Hence began my quest to find a rich, emollient cream which would soothe my laser torched skin without exposing me to petroleum products.  I couldn’t use Aquaphor because it had petrolatum, so I turned to a shea butter cream I had…which also had mineral oil.  I broke out horribly.  My next idea was to use cocoa butter cream, but that also had mineral oil in it, so the rash persisted.  In desperation, I turned to raw mango butter, but I discovered that my skin wasn’t fond of that substance either.

It has been nearly impossible to find rich, emollient creams which are free of mineral oil.  I have been on the hunt since November, and have looked everywhere.  I know there are others who have sensitive, reactive skin, and I had even focused my search on treatments for eczema and psoriasis.  What shocks me is that the majority of products for those conditions have…mineral oil.  It’s enough to drive one mad.

It has now been over SEVEN weeks since I had the laser procedure, and since that time, I have been on oral antihistamines, gave myself two hydrocortisone injections, and used everything imaginable to try to get my skin not only to calm down, but to also offer hydration.  Incidentally, my skin is so leathery and parched, that I must apply emollient creams every hour to replenish moisture, and I am STILL battling a constant rash and hives all over my upper body.  The combination of the fractional CO2 laser and the mineral oil cream have essentially ruined my skin.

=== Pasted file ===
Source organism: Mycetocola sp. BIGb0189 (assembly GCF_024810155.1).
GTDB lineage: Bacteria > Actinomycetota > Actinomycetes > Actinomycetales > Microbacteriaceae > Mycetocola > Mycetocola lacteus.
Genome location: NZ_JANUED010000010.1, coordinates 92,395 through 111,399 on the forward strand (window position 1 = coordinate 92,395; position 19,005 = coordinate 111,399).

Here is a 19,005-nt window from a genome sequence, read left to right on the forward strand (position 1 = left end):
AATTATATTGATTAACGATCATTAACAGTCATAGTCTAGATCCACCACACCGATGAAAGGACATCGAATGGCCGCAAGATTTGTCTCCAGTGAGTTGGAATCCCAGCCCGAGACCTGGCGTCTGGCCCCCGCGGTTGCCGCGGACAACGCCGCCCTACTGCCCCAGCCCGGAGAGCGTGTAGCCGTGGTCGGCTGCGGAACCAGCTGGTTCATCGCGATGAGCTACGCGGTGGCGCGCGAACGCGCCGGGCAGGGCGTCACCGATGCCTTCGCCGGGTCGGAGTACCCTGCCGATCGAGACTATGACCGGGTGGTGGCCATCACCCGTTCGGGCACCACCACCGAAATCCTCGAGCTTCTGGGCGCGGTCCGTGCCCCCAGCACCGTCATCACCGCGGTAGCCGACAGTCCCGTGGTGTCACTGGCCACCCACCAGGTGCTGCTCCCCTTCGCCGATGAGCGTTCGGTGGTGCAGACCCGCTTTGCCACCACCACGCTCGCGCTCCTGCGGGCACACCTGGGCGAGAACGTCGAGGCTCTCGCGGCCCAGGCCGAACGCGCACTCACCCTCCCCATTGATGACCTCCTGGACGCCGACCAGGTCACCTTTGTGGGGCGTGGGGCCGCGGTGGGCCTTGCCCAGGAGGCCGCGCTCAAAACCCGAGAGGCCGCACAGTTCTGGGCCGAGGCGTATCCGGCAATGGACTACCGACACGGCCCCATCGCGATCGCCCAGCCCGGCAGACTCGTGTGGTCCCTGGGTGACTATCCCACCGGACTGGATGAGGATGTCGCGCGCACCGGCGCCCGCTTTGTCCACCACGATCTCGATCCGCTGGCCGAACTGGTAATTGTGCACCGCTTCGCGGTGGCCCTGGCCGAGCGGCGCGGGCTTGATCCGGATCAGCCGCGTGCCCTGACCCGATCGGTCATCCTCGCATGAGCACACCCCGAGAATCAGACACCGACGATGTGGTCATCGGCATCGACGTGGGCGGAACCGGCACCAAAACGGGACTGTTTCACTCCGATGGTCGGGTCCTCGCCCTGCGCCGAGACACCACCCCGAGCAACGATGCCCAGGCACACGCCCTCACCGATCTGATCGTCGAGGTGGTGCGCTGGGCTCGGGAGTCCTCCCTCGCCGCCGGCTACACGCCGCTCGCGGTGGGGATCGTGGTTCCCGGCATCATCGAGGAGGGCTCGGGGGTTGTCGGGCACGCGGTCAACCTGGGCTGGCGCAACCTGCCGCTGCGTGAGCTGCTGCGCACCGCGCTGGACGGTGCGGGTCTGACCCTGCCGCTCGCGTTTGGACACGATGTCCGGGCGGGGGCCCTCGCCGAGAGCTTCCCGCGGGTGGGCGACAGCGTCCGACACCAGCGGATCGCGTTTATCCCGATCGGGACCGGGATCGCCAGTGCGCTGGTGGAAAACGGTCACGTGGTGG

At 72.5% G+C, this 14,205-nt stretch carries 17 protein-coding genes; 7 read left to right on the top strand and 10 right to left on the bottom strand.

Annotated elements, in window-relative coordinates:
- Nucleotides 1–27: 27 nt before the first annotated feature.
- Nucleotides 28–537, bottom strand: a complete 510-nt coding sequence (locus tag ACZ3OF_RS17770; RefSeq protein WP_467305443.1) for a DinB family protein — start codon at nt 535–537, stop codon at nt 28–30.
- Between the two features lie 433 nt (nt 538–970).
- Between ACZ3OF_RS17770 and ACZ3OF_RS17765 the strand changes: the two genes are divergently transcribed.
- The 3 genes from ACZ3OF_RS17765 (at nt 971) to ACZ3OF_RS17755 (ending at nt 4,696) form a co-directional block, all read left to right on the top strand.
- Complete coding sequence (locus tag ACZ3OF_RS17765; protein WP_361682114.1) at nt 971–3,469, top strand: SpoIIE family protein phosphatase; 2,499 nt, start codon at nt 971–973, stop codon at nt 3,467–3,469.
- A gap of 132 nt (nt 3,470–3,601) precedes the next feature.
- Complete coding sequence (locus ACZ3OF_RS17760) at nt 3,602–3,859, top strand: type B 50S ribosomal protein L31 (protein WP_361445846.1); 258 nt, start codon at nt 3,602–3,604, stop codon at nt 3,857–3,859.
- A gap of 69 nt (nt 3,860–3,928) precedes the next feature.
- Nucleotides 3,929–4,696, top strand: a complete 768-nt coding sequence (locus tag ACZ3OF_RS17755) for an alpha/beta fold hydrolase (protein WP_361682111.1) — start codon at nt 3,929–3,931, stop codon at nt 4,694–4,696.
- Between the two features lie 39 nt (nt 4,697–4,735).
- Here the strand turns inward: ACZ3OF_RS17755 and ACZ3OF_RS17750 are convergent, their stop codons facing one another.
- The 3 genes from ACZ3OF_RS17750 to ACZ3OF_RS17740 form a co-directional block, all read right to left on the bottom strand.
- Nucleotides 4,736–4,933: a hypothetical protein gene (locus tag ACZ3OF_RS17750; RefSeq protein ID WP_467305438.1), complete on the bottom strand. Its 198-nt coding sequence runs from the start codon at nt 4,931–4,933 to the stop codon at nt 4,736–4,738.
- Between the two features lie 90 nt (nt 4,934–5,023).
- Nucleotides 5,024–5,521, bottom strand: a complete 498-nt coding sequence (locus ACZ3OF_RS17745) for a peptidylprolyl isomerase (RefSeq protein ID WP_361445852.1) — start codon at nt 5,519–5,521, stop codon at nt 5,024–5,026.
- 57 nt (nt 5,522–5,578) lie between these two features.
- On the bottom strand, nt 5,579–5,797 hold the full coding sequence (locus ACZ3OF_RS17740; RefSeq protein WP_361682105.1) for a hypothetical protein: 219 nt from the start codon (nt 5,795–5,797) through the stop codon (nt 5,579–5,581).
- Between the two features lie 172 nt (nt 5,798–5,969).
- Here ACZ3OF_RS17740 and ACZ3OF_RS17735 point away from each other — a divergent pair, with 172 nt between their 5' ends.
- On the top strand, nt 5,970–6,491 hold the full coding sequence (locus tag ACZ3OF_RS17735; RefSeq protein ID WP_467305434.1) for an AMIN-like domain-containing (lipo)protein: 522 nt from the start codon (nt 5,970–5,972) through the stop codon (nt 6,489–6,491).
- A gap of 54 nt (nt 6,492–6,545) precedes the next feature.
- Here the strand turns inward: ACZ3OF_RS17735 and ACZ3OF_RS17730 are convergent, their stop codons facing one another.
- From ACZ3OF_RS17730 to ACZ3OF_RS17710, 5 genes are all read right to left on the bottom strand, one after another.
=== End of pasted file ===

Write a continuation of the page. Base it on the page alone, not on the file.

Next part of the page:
For anyone who even dares to argue that mineral oil sensitivity is not a thing, I challenge you.  Honestly, I’ve lived with this condition for my entire life, and I am extremely irritated by the fact that dermatologists foolishly avoid the subject, as if it was some forbidden topic.  An article by Lisa Mai Møller Jensen is particularly irksome, because she claims that “medicinal white oils have no sensitization potential in human skin, which means they do not trigger allergies.”  I’d like Ms. Jensen to explain why I have had horrible and immediate reactions to baby oil as a baby and as an adult, and why I developed the SAME rash last November after exposure to mineral oil. 

Hopefully there is a light at the end of this skin rash tunnel.  There are three emollient creams which I have ordered which are free of mineral oil and other petroleum substances, and I am keeping my fingers crossed that at least one of them will give me blessed relief.

My Experience With Food Intolerance

Before I began competing in 2009, I could pretty much eat whatever I wanted without any digestive or reactive consequence. All that changed by the time I earned my IFBB Pro Card in 2013, when I developed a number of food intolerances which forced me to change the way I ate and what I consumed. It was so bizarre for me to mount reactions to healthy foods which had never caused an issue in the past. During one particular contest prep regimen, I began to notice that every single time I ate broccoli, I would get severe abdominal cramps and a headache which persisted for an entire day (now they last for 3-5 days if I am stupid enough to eat even one small floret). I honestly believe that the extreme and repetitive meal plans which I consumed while competing were major factors in the development of my food intolerance issues.